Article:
By John N. Jacobson
October 18, 2023
The ever-changing landscape of state government requires businesses across all industries to stay informed on the happenings in Madison. Welcome to Ruder Ware’s Capitol Connection. Be on the lookout for regular, nonpartisan, news and analysis from Madison regarding workforce development, changes in tax and regulation, and other general topics that may impact you or your business. Access the October 2023 issue of the Capitol Connection.
Hi, I’m John Jacobson, Director of Public Affairs at Ruder Ware.
Welcome to another edition of the Capitol Connection. I’m glad you’re here.
The Wisconsin State Assembly and the Senate were both in session this week, making this the perfect time to get caught up on Three Issues of Interest in and around the Capitol.
So let’s start off with the home of the Milwaukee Brewers – American Family Field.
The State Assembly on Tuesday passed two measures designed to keep the Brewers in Wisconsin through 2050, by financing renovations, maintenance, and upkeep of their 23-year-old stadium.
After changes were made to address several concerns, the bill that ultimately passed includes a $400 million contribution from state funds, a $135 million contribution from the city and county of Milwaukee, and $100 million from the Milwaukee Brewers.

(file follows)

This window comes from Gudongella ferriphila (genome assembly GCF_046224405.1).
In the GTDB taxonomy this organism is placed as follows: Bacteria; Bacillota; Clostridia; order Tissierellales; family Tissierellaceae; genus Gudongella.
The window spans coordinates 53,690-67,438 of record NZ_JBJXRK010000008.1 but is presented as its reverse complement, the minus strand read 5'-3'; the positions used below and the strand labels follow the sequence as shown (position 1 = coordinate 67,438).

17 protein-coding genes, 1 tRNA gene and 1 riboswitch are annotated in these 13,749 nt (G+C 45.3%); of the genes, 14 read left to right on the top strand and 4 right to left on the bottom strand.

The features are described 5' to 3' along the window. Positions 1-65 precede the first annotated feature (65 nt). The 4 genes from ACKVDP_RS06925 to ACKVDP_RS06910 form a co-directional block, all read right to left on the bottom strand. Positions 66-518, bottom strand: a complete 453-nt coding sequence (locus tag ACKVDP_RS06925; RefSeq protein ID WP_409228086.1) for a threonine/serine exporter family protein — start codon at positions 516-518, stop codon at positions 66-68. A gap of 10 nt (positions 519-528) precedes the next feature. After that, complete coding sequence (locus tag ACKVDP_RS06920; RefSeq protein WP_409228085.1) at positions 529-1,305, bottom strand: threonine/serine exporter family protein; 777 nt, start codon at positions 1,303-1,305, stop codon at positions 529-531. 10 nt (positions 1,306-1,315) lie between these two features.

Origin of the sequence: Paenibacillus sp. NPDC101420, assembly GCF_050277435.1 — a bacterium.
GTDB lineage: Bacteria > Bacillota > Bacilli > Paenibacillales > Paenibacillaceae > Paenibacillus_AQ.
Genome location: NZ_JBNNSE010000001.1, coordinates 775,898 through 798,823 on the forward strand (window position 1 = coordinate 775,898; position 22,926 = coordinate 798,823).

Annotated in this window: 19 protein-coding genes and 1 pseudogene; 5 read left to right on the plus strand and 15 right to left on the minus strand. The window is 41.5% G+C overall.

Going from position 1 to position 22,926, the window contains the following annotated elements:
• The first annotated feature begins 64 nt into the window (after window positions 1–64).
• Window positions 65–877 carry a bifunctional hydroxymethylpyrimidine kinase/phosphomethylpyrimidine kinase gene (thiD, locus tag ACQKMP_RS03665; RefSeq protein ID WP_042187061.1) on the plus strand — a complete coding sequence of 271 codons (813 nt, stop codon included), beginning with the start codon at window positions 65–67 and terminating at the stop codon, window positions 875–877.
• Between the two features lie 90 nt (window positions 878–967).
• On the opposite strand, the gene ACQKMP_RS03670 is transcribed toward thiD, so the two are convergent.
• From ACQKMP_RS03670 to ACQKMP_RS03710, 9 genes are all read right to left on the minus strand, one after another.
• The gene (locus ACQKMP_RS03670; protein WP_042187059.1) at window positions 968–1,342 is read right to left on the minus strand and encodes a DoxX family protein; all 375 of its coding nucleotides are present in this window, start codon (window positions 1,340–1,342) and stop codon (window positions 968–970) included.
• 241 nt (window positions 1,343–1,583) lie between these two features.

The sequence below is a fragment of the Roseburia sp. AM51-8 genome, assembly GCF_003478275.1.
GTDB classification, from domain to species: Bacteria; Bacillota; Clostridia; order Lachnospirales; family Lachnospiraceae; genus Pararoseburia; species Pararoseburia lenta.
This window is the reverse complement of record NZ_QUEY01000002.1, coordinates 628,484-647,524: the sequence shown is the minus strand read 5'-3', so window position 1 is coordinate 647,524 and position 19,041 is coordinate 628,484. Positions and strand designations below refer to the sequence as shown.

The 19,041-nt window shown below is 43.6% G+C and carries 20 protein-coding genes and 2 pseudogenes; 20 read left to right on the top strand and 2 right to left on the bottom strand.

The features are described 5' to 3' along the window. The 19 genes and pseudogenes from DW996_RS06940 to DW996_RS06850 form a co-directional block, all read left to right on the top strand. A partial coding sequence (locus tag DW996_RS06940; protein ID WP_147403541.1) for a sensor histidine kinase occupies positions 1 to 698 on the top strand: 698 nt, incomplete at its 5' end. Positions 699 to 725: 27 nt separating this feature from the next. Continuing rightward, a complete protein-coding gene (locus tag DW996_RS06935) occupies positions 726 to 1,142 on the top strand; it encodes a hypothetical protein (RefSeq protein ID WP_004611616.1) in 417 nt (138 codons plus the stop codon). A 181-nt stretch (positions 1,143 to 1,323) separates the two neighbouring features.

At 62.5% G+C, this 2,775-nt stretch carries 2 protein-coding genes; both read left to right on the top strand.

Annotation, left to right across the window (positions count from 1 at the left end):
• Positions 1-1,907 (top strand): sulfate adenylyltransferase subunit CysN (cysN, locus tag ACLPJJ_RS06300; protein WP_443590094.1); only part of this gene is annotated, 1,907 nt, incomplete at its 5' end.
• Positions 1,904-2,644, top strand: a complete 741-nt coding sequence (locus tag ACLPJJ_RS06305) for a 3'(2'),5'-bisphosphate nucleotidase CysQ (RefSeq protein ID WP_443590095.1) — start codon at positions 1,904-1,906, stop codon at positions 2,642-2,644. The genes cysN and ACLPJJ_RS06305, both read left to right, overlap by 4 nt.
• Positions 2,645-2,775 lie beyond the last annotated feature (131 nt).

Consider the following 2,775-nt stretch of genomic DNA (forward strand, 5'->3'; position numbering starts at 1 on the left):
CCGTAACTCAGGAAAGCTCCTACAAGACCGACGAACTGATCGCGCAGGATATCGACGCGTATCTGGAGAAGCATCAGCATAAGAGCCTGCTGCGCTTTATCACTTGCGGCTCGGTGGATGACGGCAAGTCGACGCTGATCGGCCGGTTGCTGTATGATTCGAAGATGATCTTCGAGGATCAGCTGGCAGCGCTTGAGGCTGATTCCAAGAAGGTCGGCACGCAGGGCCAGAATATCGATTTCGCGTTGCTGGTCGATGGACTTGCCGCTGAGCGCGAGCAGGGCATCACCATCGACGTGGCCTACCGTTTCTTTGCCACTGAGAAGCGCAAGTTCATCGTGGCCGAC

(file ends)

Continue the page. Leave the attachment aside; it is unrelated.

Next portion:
While a spokesperson for Governor Evers said he supports the amended language, the Senate has yet to vote on the measure and is still considering adding a ticket tax requirement that could either be levied on all events at American Family Field, or all non-baseball events.
If the Senate makes any changes, the bill will then return to the Assembly for approval before it heads to Governor Evers.
Next, in a 4-3 order earlier this month, the Wisconsin Supreme Court accepted one of the challenges to the state’s current legislative boundaries or maps, while dismissing the other case.
The lawsuit, Clarke v. the State of Wisconsin Legislature, alleges the state’s current maps are not contiguous and violate the state constitution’s separation of powers doctrine.
The court has scheduled oral arguments in that case for Tuesday, November 21st.
And finally, the Wisconsin Legislature gaveled-in and immediately adjourned Governor Evers special session on Workforce and Child Care in September, but they did leave open the possibility of taking up the measure at another time.
In an unusual move for special session bills, the legislature held a public hearing on Evers’ proposal last week. Later in the week, Senate leadership offered up an amendment to the bill that included lowering the state’s third income tax bracket from 5.3% to 4.4%, also increasing the state income tax credit, and providing tax relief to help parents cover the costs of child care.
While the Senate was in session on Tuesday, they gaveled back in to the special session and passed the bill.
A spokesperson for Governor Evers indicated that the Governor does not support the changes and will not sign them.
For more details on these three and other current issues in state government, please refer to the Capitol Connection e-mail.
If there’s a specific proposal or topic that interests you, or something you would like to see addressed in this publication, don’t hesitate to contact me directly. I look forward to hearing from you.
It’s our pleasure to keep you informed on what’s happening in Madison, and to be your Capitol Connection.
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